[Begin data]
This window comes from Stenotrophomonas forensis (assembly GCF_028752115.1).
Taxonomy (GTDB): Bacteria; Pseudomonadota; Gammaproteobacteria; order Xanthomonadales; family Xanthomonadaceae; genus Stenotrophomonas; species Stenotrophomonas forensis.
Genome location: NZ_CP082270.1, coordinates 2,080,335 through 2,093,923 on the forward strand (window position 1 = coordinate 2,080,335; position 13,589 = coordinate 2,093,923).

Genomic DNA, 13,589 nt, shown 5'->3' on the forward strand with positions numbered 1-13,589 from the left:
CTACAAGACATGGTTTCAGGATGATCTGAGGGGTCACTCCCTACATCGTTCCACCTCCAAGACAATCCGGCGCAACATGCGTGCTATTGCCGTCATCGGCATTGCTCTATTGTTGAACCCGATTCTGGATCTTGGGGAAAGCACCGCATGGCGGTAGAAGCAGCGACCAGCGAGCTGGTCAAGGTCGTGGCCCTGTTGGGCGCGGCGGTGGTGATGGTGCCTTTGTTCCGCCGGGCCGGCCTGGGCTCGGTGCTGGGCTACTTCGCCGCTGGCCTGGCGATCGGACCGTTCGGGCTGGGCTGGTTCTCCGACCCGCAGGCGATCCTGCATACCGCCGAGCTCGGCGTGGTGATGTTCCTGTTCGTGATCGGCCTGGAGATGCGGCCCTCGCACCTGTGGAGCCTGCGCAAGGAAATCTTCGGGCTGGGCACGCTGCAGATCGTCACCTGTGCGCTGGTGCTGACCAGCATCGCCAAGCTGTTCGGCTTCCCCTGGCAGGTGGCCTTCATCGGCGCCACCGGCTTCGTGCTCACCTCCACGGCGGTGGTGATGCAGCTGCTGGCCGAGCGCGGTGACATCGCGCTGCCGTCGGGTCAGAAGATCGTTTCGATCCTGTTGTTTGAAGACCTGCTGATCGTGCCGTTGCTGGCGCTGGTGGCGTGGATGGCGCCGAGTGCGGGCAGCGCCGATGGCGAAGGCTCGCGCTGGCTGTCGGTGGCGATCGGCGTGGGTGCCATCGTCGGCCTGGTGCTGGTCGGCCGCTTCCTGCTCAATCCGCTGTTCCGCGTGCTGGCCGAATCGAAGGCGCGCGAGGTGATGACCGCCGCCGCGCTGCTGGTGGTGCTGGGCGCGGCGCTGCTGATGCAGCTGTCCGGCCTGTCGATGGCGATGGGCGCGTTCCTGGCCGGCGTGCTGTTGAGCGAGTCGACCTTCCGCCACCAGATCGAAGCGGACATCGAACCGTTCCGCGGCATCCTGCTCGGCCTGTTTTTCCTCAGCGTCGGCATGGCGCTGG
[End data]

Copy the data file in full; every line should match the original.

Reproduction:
This window comes from Stenotrophomonas forensis (assembly GCF_028752115.1).
Taxonomy (GTDB): Bacteria; Pseudomonadota; Gammaproteobacteria; order Xanthomonadales; family Xanthomonadaceae; genus Stenotrophomonas; species Stenotrophomonas forensis.
Genome location: NZ_CP082270.1, coordinates 2,080,335 through 2,093,923 on the forward strand (window position 1 = coordinate 2,080,335; position 13,589 = coordinate 2,093,923).

Genomic DNA, 13,589 nt, shown 5'->3' on the forward strand with positions numbered 1-13,589 from the left:
CTACAAGACATGGTTTCAGGATGATCTGAGGGGTCACTCCCTACATCGTTCCACCTCCAAGACAATCCGGCGCAACATGCGTGCTATTGCCGTCATCGGCATTGCTCTATTGTTGAACCCGATTCTGGATCTTGGGGAAAGCACCGCATGGCGGTAGAAGCAGCGACCAGCGAGCTGGTCAAGGTCGTGGCCCTGTTGGGCGCGGCGGTGGTGATGGTGCCTTTGTTCCGCCGGGCCGGCCTGGGCTCGGTGCTGGGCTACTTCGCCGCTGGCCTGGCGATCGGACCGTTCGGGCTGGGCTGGTTCTCCGACCCGCAGGCGATCCTGCATACCGCCGAGCTCGGCGTGGTGATGTTCCTGTTCGTGATCGGCCTGGAGATGCGGCCCTCGCACCTGTGGAGCCTGCGCAAGGAAATCTTCGGGCTGGGCACGCTGCAGATCGTCACCTGTGCGCTGGTGCTGACCAGCATCGCCAAGCTGTTCGGCTTCCCCTGGCAGGTGGCCTTCATCGGCGCCACCGGCTTCGTGCTCACCTCCACGGCGGTGGTGATGCAGCTGCTGGCCGAGCGCGGTGACATCGCGCTGCCGTCGGGTCAGAAGATCGTTTCGATCCTGTTGTTTGAAGACCTGCTGATCGTGCCGTTGCTGGCGCTGGTGGCGTGGATGGCGCCGAGTGCGGGCAGCGCCGATGGCGAAGGCTCGCGCTGGCTGTCGGTGGCGATCGGCGTGGGTGCCATCGTCGGCCTGGTGCTGGTCGGCCGCTTCCTGCTCAATCCGCTGTTCCGCGTGCTGGCCGAATCGAAGGCGCGCGAGGTGATGACCGCCGCCGCGCTGCTGGTGGTGCTGGGCGCGGCGCTGCTGATGCAGCTGTCCGGCCTGTCGATGGCGATGGGCGCGTTCCTGGCCGGCGTGCTGTTGAGCGAGTCGACCTTCCGCCACCAGATCGAAGCGGACATCGAACCGTTCCGCGGCATCCTGCTCGGCCTGTTTTTCCTCAGCGTCGGCATGGCGCTGG